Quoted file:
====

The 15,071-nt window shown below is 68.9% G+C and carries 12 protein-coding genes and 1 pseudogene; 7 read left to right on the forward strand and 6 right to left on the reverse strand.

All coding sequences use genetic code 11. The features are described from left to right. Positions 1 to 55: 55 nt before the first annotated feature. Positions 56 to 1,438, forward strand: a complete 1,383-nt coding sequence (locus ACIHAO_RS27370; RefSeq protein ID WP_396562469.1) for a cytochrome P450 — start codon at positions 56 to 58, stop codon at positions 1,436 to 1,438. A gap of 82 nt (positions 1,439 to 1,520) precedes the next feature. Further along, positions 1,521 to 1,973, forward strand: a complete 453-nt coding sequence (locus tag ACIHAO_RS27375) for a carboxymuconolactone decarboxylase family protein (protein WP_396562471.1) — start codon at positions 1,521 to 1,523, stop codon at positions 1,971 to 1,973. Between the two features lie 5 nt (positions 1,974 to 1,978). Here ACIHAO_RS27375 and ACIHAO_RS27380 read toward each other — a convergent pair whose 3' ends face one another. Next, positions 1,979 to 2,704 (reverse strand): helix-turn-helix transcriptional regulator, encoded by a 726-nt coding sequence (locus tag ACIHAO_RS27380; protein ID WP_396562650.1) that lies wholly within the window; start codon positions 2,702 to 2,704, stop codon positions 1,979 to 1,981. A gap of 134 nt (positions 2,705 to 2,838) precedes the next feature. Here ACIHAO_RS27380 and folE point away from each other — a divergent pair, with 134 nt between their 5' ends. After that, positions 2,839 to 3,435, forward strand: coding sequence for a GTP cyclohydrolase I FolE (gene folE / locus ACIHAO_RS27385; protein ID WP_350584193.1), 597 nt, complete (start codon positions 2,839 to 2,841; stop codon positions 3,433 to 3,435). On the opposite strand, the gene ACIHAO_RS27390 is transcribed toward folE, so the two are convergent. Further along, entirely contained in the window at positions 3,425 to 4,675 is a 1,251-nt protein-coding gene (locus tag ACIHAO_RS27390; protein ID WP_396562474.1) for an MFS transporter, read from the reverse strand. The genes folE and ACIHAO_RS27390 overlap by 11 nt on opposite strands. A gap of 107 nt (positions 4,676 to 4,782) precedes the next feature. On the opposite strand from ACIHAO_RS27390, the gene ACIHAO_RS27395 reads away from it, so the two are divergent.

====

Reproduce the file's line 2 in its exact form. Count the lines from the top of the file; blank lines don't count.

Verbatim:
All coding sequences use genetic code 11. The features are described from left to right. Positions 1 to 55: 55 nt before the first annotated feature. Positions 56 to 1,438, forward strand: a complete 1,383-nt coding sequence (locus ACIHAO_RS27370; RefSeq protein ID WP_396562469.1) for a cytochrome P450 — start codon at positions 56 to 58, stop codon at positions 1,436 to 1,438. A gap of 82 nt (positions 1,439 to 1,520) precedes the next feature. Further along, positions 1,521 to 1,973, forward strand: a complete 453-nt coding sequence (locus tag ACIHAO_RS27375) for a carboxymuconolactone decarboxylase family protein (protein WP_396562471.1) — start codon at positions 1,521 to 1,523, stop codon at positions 1,971 to 1,973. Between the two features lie 5 nt (positions 1,974 to 1,978). Here ACIHAO_RS27375 and ACIHAO_RS27380 read toward each other — a convergent pair whose 3' ends face one another. Next, positions 1,979 to 2,704 (reverse strand): helix-turn-helix transcriptional regulator, encoded by a 726-nt coding sequence (locus tag ACIHAO_RS27380; protein ID WP_396562650.1) that lies wholly within the window; start codon positions 2,702 to 2,704, stop codon positions 1,979 to 1,981. A gap of 134 nt (positions 2,705 to 2,838) precedes the next feature. Here ACIHAO_RS27380 and folE point away from each other — a divergent pair, with 134 nt between their 5' ends. After that, positions 2,839 to 3,435, forward strand: coding sequence for a GTP cyclohydrolase I FolE (gene folE / locus ACIHAO_RS27385; protein ID WP_350584193.1), 597 nt, complete (start codon positions 2,839 to 2,841; stop codon positions 3,433 to 3,435). On the opposite strand, the gene ACIHAO_RS27390 is transcribed toward folE, so the two are convergent. Further along, entirely contained in the window at positions 3,425 to 4,675 is a 1,251-nt protein-coding gene (locus tag ACIHAO_RS27390; protein ID WP_396562474.1) for an MFS transporter, read from the reverse strand. The genes folE and ACIHAO_RS27390 overlap by 11 nt on opposite strands. A gap of 107 nt (positions 4,676 to 4,782) precedes the next feature. On the opposite strand from ACIHAO_RS27390, the gene ACIHAO_RS27395 reads away from it, so the two are divergent.